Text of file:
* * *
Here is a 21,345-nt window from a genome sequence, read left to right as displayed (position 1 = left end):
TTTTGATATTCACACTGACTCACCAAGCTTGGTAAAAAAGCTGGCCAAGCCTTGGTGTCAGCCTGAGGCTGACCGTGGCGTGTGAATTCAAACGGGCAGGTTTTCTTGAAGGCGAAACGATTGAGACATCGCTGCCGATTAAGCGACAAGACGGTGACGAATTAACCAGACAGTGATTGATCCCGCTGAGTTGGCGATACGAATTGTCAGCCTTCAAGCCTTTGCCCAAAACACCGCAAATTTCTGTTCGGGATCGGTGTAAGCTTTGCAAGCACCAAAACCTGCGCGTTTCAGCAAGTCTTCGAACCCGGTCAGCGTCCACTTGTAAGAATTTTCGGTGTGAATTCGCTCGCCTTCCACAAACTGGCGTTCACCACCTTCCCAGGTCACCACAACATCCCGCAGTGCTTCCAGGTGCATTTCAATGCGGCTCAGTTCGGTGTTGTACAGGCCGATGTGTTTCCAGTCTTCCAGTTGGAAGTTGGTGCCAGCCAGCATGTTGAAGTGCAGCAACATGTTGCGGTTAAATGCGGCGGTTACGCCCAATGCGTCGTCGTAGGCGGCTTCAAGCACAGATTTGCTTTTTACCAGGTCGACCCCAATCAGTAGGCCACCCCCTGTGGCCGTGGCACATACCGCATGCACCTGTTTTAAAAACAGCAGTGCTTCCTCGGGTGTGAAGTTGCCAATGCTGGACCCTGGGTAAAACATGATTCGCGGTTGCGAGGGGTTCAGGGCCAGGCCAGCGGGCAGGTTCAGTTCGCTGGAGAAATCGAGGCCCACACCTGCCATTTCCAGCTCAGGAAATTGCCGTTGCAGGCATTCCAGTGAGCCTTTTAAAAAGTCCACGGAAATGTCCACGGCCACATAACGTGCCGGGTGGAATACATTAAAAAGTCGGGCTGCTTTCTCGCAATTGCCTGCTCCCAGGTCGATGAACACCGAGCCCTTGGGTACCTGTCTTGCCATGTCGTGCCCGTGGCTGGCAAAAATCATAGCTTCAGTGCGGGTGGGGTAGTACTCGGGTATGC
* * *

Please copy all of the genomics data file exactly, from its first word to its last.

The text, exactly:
Here is a 21,345-nt window from a genome sequence, read left to right as displayed (position 1 = left end):
TTTTGATATTCACACTGACTCACCAAGCTTGGTAAAAAAGCTGGCCAAGCCTTGGTGTCAGCCTGAGGCTGACCGTGGCGTGTGAATTCAAACGGGCAGGTTTTCTTGAAGGCGAAACGATTGAGACATCGCTGCCGATTAAGCGACAAGACGGTGACGAATTAACCAGACAGTGATTGATCCCGCTGAGTTGGCGATACGAATTGTCAGCCTTCAAGCCTTTGCCCAAAACACCGCAAATTTCTGTTCGGGATCGGTGTAAGCTTTGCAAGCACCAAAACCTGCGCGTTTCAGCAAGTCTTCGAACCCGGTCAGCGTCCACTTGTAAGAATTTTCGGTGTGAATTCGCTCGCCTTCCACAAACTGGCGTTCACCACCTTCCCAGGTCACCACAACATCCCGCAGTGCTTCCAGGTGCATTTCAATGCGGCTCAGTTCGGTGTTGTACAGGCCGATGTGTTTCCAGTCTTCCAGTTGGAAGTTGGTGCCAGCCAGCATGTTGAAGTGCAGCAACATGTTGCGGTTAAATGCGGCGGTTACGCCCAATGCGTCGTCGTAGGCGGCTTCAAGCACAGATTTGCTTTTTACCAGGTCGACCCCAATCAGTAGGCCACCCCCTGTGGCCGTGGCACATACCGCATGCACCTGTTTTAAAAACAGCAGTGCTTCCTCGGGTGTGAAGTTGCCAATGCTGGACCCTGGGTAAAACATGATTCGCGGTTGCGAGGGGTTCAGGGCCAGGCCAGCGGGCAGGTTCAGTTCGCTGGAGAAATCGAGGCCCACACCTGCCATTTCCAGCTCAGGAAATTGCCGTTGCAGGCATTCCAGTGAGCCTTTTAAAAAGTCCACGGAAATGTCCACGGCCACATAACGTGCCGGGTGGAATACATTAAAAAGTCGGGCTGCTTTCTCGCAATTGCCTGCTCCCAGGTCGATGAACACCGAGCCCTTGGGTACCTGTCTTGCCATGTCGTGCCCGTGGCTGGCAAAAATCATAGCTTCAGTGCGGGTGGGGTAGTACTCGGGTATGC